The on-chip embedded gratings give researchers and technicians access to high-efficiency, fiber-coupled modules producing over 80 W of continuous-wave (CW) power in a single polarization (power up to 150 W CW is now available), and a bandwidth of approximately 0.35 nm that can be thermally tuned easily through the entire absorption band of Rb.5 This advancement makes ubiquitous production of hyperpolarized gases in radiology centers–and improved early lung-cancer diagnosis–a near-term reality, pending results of ongoing clinical trials and approval by the U.S. Food and Drug Administration (FDA).
Direct-diode laser surgery
Doctors determine the development stage and associated prognosis of lung cancer by looking at the size and location of the original tumor, the involvement of lymph nodes near the tumor, and whether the cancer has spread to another place in the body. In many cases lung surgery is appropriate for patients with stage 1 cancer where no involvement of lymph nodes or metastases has occurred. However, cases in which the patient suffers from multiple metastases cannot be cured as effectively because of the procedure complexity, bleeding, and air leakage associated with the operation. As a result it is widely understood that the detection of lung metastases typically marks the final stage of the disease–so that only short survival times are expected, and chemotherapy represents the only treatment option, if any.
Figure 3. A graph showing the absorption coefficient of water vs. optical wavelength, along with methods of generating coherent light at each wavelength, indicates that InP high-power laser diodes are ideally suited to be tuned to water peak absorption–and that they provide an efficient, compact, and low-cost solution.6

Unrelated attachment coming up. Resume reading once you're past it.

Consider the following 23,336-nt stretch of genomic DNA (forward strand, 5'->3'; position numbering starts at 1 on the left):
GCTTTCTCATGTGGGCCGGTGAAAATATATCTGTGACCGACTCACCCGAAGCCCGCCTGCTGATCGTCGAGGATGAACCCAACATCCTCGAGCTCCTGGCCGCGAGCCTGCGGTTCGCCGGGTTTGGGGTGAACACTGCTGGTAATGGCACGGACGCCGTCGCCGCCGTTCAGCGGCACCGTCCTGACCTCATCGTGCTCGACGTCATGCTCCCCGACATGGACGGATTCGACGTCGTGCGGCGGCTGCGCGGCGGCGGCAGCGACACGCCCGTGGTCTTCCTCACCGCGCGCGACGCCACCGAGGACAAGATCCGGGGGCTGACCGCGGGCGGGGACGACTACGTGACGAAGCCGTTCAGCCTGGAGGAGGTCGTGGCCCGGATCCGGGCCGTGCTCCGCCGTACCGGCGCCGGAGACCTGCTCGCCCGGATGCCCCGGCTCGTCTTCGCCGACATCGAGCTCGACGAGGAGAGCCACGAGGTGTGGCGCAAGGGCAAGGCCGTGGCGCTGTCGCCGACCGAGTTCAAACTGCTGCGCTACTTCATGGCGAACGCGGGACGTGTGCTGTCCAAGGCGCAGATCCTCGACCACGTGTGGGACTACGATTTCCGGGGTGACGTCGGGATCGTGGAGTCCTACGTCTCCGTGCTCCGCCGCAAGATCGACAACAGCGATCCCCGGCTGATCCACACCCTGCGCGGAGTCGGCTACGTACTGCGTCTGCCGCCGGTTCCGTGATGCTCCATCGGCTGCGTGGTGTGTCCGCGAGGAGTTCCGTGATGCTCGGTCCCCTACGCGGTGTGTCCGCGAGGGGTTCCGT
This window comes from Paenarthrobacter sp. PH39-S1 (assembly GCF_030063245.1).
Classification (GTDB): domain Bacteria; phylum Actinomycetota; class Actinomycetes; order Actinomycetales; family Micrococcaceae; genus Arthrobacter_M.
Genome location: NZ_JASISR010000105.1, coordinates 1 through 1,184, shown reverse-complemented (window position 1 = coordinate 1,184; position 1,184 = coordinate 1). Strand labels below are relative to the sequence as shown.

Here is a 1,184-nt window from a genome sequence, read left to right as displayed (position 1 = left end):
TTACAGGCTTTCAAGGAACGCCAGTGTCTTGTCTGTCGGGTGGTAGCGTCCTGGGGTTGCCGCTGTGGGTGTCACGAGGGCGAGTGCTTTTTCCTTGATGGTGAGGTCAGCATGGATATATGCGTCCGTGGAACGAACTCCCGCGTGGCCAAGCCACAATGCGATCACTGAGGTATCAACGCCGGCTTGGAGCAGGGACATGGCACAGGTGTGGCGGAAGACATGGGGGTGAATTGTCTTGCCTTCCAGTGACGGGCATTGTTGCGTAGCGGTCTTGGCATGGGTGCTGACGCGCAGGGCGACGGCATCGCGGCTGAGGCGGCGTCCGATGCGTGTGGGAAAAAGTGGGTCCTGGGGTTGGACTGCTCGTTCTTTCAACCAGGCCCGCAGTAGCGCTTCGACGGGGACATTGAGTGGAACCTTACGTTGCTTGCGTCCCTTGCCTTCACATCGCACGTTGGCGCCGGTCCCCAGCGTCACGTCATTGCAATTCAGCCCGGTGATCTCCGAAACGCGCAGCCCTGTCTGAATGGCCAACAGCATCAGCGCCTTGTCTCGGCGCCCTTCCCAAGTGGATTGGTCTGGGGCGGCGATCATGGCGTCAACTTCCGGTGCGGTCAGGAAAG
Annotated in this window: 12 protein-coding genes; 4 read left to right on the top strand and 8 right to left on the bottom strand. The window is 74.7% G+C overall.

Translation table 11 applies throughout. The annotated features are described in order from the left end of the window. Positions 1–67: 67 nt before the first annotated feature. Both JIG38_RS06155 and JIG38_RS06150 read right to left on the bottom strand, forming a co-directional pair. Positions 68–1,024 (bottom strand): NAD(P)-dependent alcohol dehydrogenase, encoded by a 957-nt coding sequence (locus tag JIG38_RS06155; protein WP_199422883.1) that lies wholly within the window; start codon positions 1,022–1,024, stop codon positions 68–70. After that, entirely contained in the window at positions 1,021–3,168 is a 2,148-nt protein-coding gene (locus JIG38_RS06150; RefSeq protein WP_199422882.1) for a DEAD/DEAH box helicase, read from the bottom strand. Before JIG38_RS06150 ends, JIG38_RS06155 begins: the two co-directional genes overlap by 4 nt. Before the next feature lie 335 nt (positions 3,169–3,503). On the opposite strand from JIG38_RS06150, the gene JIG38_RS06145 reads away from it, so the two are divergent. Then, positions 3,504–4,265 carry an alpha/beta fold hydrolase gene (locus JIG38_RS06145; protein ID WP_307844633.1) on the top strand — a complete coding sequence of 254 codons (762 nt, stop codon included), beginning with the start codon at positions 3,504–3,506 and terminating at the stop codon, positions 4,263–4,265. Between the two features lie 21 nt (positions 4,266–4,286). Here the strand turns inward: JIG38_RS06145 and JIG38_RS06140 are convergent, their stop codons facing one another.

Lasers have long been used for surgery because high-power lasers such as Nd:YAG cut and coagulate at the same time. In addition, it has been demonstrated that laser resection of lung tissue for tumor removal removes as little as seven times less tissue than traditional resection, improving post-operative lung performance.
Nevertheless, metastasized cancers remain a source of concern and limit chances of cancer survival. As a consequence, surgeons around the world have been looking for new and improved solutions for lung surgery that could cure more advanced stages of cancer.
Following observations that traditional 1064 nm Nd:YAG laser surgery cannot achieve deep resections inside the lungs without additional suturing, research started in 1988 to investigate other wavelengths. The less known 1318 nm emission wavelength of Nd:YAG showed remarkable success because it is absorbed more effectively (10×) by water while maintaining a high level of blood coagulation. Additionally, it proved excellent for tissue sealing to avoid air leakage after resection, and decreased collateral damage.
Figure 4. Removal of a central lung metastasis with a 100 W 1318 nm diode laser delivered with a bare fiber involves no bleeding. And because no fistula can be seen and the procedure generates minimal tissue loss, a debilitating lobectomy procedure can be avoided. (Photo courtesy Rolle+Rolle).
In 2002, after treating 100 lung-cancer patients, Axel Rolle demonstrated that those with multiple metastases were also eligible for surgical treatment. Results showed that precision resection could be performed for 95% of patients and lobectomy (removal of at least one of the three lobes of a lung) was necessary only in the remaining 5%. This result compared to an average rate of 20% to 30% until then. This remarkable success was all the more astonishing given that on average 6.3 metastases (and a maximum of 124) were removed per patient.7